Bone Health Tips Tulsa OK

Women also lose bone mass and density because of the high acidity of the typical Western diet. This forces the body to use dietary minerals—and, in their absence, minerals in the bones—to balance the body's pH level, an equilibrium that's critical for survival.

Ellen Irene Zanetakis, MD
(918) 748-8024
2424 E 21st St Ste 500
Tulsa, OK
Specialties
Internal Medicine, Rheumatology
Gender
Female
Education
Medical School: Northeastern Oh Univs Coll Of Med, Rootstown Oh 44272
Graduation Year: 1982
Hospital
Hospital: Hillcrest Med Ctr, Tulsa, Ok; St John Med Ctr, Tulsa, Ok
Group Practice: Oklahoma Center-Arthritis Thrp

Data Provided by:
William Lawrence Surbeck, MD
(918) 748-7540
1919 S Wheeling Ave Ste 706
Tulsa, OK
Specialties
Internal Medicine, Rheumatology
Gender
Male
Education
Medical School: Univ Of Ok Coll Of Med, Oklahoma City Ok 73190
Graduation Year: 1988
Hospital
Hospital: St John Med Ctr, Tulsa, Ok
Group Practice: Pssi

Data Provided by:
Dr.Ellen Zanetakis
(918) 748-8024
1430 Terrace Drive
Tulsa, OK
Gender
F
Education
Medical School: Northeastern Oh Univs Coll Of Med
Year of Graduation: 1982
Speciality
Rheumatologist
General Information
Hospital: Hillcrest Med Ctr, Tulsa, Ok
Accepting New Patients: Yes
RateMD Rating
1.9, out of 5 based on 4, reviews.

Data Provided by:
James McKay
(918) 748-8024
1430 Terrace Dr
Tulsa, OK
Specialty
Rheumatology

Data Provided by:
William Surbeck
(918) 748-7540
1919 S Wheeling Ave
Tulsa, OK
Specialty
Rheumatology

Data Provided by:
James Donald Mc Kay, DO
2424 E 21st St Ste 500
Tulsa, OK
Specialties
Internal Medicine, Rheumatology
Gender
Male
Education
Medical School: Kirksville Coll Of Osteo Med, Kirksville Mo 63501
Graduation Year: 1978

Data Provided by:
Ellen Zanetakis
(918) 748-8024
1430 Terrace Dr
Tulsa, OK
Specialty
Internal Medicine, Rheumatology

Data Provided by:
Alan Martin
(918) 748-7540
1919 S Wheeling Ave
Tulsa, OK
Specialty
Rheumatology

Data Provided by:
Alan Lee Martin, MD
(918) 748-7540
1919 S Wheeling Ave Ste 706
Tulsa, OK
Specialties
Internal Medicine, Rheumatology
Gender
Male
Education
Medical School: Univ Of Ok Coll Of Med, Oklahoma City Ok 73190
Graduation Year: 1989
Hospital
Hospital: St John Med Ctr, Tulsa, Ok; St Francis Hospital, Tulsa, Ok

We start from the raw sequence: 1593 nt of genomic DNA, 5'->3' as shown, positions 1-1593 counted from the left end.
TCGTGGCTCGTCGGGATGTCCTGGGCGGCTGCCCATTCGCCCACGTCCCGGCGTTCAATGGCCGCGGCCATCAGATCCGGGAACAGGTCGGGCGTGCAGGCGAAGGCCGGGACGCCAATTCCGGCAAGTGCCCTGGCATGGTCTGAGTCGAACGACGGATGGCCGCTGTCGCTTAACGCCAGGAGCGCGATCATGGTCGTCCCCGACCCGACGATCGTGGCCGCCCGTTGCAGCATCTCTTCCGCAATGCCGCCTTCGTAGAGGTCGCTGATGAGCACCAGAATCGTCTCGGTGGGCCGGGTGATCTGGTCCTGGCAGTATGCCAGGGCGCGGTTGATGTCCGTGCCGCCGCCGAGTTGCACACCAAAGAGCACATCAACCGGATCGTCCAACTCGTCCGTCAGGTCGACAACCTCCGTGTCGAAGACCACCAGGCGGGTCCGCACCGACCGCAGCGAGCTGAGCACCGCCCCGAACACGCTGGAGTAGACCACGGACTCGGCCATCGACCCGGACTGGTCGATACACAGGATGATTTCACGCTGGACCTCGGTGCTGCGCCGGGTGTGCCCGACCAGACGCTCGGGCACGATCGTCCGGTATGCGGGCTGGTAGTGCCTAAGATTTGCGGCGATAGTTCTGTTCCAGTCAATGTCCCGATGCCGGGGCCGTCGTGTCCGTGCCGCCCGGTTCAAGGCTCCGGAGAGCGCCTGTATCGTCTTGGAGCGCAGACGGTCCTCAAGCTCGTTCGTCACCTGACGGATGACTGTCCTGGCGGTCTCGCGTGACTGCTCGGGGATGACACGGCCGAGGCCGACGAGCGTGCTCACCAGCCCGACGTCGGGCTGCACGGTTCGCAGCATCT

Group Practice: Pssi

Data Provided by:
Douglas William White, MD
(918) 492-3636
5020 E 68th St
Tulsa, OK
Specialties
Internal Medicine, Rheumatology
Gender
Male
Education
Medical School: Univ Of Ia Coll Of Med, Iowa City Ia 52242
Graduation Year: 2000

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Building Strong Bones

Provided by: 

By James Keough

Theoretically, women should get all the nutrients they need to build and maintain strong bones from their diet, but for myriad reasons, not many do. A spate of new research suggests that most premenopausal women need supplements to ward off osteoporosis later in life. A study from the University of Michigan School of Nursing found that the gradual reduction of estrogen levels that precedes menopause can impair vitamin K’s role in binding calcium to bone. The authors say the current recommended daily intake (RDI) of 1 mg/kg/d—the amount deemed necessary to ensure proper blood clotting—may not be enough for perimenopausal women, but establishing an optimum RDI awaits further research.

Women also lose bone mass and density because of the high acidity of the typical Western diet. This forces the body to use dietary minerals—and, in their absence, minerals in the bones—to balance the body’s pH level, an equilibrium that’s critical for survival. While dietary changes can reverse this acidosis, new research from Switzerland shows that taking a daily supplement of potassium citrate can improve the bones in postmenopausal women with low bone mass. The women who received the supplement had a significant increase in bone mass density in their lumbar spine and hips compared with women who received potassium chloride supplements. The difference indicates that the alkaline nature of the potassium citrate supplement improves bone health independent of the bone-building effects of potassium alone.

Chronic inflammation, another by-product of our Western diet, weakens bones by forcing the body’s osteoclasts, the cells that degrade and reabsorb bone, into overdrive. This accelerates the loss of minerals the body socked away during its youth. In a study on mice, researchers at the University of Texas in San Antonio found that supplementing with conjugated linoleic acid (CLA) put the brakes on the osteoclasts and slowed down the loss of bone (and muscle) mass. CLA, a compound formed from plant fatty acids, occurs naturally in dairy products and meat.

Dietary changes can prove difficult to make—just ask anyone trying to lose weight—but women who are concerned about osteoporosis can take a simple step toward bone health: Stop drinking colas. It doesn’t seem to matter if the sodas are diet, regular, or decaffeinated, says a study in the American Journal of Clinical Nutrition. Women 60 or older who drink cola had lower bone mass than those who didn’t, and the loss became greater with each additional can. Still need that carbonated pick-me-up? Noncola soft drinks appear to be bone-friendly.

Author: James Keough

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